“Recent UK evidence suggests that postnatal care is not meeting the needs of women,” says Dr Helen Cheyne of the University of Stirling’s School of Nursing, Midwifery and Health.
This has led the University to spearhead the launch of the National Postnatal Care Redesign Project at a seminar to be held on Friday 20 May. The Project will gather evidence from across the UK to create a package of best practice in postnatal care, which will include a toolkit that individual health authorities can adapt to meet their specific needs.
Dr Cheyne says: “Maternity services are currently challenged to provide postnatal care that meets the needs of women and families in a climate of financial constraints. During the last 20 years, observational studies have reported widespread and persistent maternal ill health following childbirth.
For example, 30% of women have urinary incontinence after childbirth and postnatal depression is a major issue.
“Midwives in the UK have a statutory duty to provide care to women after childbirth for a minimum of 10 days. However, competing priorities, the more complex health needs of women and increases in interventions during labour and birth have resulted in a system which does not meet the needs of women.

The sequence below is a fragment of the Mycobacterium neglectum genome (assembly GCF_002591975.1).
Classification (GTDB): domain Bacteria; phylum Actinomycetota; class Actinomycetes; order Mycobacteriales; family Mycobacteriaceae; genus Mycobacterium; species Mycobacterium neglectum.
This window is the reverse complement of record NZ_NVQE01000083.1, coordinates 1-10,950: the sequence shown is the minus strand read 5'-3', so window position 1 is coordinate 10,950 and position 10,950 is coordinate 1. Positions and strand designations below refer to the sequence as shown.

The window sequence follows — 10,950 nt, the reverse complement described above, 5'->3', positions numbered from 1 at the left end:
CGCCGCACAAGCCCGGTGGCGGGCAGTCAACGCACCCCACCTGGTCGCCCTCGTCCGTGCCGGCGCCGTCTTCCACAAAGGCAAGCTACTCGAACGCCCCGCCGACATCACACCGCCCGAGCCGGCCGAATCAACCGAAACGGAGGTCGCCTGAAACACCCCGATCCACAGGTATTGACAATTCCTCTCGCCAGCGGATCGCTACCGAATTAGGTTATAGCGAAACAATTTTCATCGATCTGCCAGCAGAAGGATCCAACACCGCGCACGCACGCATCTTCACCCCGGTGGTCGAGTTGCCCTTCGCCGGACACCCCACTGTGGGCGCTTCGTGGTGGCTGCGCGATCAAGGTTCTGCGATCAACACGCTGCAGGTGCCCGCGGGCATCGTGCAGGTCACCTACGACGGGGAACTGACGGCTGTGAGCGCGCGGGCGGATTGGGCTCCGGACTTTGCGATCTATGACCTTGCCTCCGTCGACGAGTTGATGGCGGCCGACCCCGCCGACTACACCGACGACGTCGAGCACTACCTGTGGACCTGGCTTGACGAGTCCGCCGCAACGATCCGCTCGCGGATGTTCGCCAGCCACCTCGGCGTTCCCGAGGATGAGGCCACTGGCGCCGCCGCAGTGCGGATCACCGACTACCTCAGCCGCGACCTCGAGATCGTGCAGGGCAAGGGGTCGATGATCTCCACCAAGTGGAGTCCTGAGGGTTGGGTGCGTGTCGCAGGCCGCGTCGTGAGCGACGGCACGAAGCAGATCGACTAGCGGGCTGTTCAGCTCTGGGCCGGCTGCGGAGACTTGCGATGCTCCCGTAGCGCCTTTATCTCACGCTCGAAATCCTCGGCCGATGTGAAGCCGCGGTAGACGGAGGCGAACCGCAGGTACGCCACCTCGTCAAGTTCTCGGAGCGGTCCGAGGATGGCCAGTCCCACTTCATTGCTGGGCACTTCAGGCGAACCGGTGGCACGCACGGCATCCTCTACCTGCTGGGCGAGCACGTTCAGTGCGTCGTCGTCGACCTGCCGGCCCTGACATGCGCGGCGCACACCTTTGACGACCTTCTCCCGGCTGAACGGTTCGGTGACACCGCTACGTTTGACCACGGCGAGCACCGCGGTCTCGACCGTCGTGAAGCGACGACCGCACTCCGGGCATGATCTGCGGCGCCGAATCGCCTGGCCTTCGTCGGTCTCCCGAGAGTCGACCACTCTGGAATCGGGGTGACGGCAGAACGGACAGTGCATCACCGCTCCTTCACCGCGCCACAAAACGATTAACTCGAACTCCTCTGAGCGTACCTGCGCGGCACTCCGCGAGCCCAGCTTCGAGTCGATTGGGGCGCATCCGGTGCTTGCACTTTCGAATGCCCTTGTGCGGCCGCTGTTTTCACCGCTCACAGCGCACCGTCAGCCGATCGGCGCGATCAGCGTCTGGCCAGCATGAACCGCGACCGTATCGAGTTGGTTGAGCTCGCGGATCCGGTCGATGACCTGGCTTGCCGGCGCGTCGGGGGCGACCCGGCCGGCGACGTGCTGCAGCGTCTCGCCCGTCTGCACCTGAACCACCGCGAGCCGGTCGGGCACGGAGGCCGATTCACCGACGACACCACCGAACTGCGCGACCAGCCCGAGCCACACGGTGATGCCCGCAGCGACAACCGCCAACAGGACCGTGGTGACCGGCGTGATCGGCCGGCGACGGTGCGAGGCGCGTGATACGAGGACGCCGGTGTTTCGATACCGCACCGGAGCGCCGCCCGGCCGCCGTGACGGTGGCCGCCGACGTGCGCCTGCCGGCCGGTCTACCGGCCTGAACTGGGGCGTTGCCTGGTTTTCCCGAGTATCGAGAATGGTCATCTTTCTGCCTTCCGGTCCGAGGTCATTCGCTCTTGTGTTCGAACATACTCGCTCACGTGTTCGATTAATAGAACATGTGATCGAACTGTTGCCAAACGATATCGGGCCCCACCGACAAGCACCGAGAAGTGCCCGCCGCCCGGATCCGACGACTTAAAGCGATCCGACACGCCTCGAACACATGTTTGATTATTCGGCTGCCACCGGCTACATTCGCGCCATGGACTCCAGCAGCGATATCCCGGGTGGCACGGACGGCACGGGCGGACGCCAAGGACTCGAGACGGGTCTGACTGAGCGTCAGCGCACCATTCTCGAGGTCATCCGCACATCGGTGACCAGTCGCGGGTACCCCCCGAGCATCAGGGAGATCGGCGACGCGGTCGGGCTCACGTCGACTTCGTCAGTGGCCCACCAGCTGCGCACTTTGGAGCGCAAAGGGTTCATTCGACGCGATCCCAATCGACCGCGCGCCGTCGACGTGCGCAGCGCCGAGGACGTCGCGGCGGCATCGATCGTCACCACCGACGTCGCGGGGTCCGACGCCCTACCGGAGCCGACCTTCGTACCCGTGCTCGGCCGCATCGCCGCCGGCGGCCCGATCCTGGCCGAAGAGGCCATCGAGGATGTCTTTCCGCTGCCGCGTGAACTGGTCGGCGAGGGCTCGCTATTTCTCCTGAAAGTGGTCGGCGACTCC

“The wellbeing of mothers, babies and young children is of central importance to the health of the nation. Improvement in the health of women throughout pregnancy, and of babies and young children, is an international healthcare target and embedded in Scottish Government Health Policy.”
The Project, jointly funded by the Scottish Government and the Royal College of Midwives, will be piloted in Scotland before being made available throughout the UK.
The launch of the National Postnatal Care Redesign Project features many high profile midwifery leaders, including Dr Debra Bick of King’s College, London, Gillian Smith of the Royal College of Midwives and Ann Holmes, Consultant Midwife.
The launch will take place at the University’s School of Nursing Midwifery and Health on Friday 20 May from 10am to 12.20pm.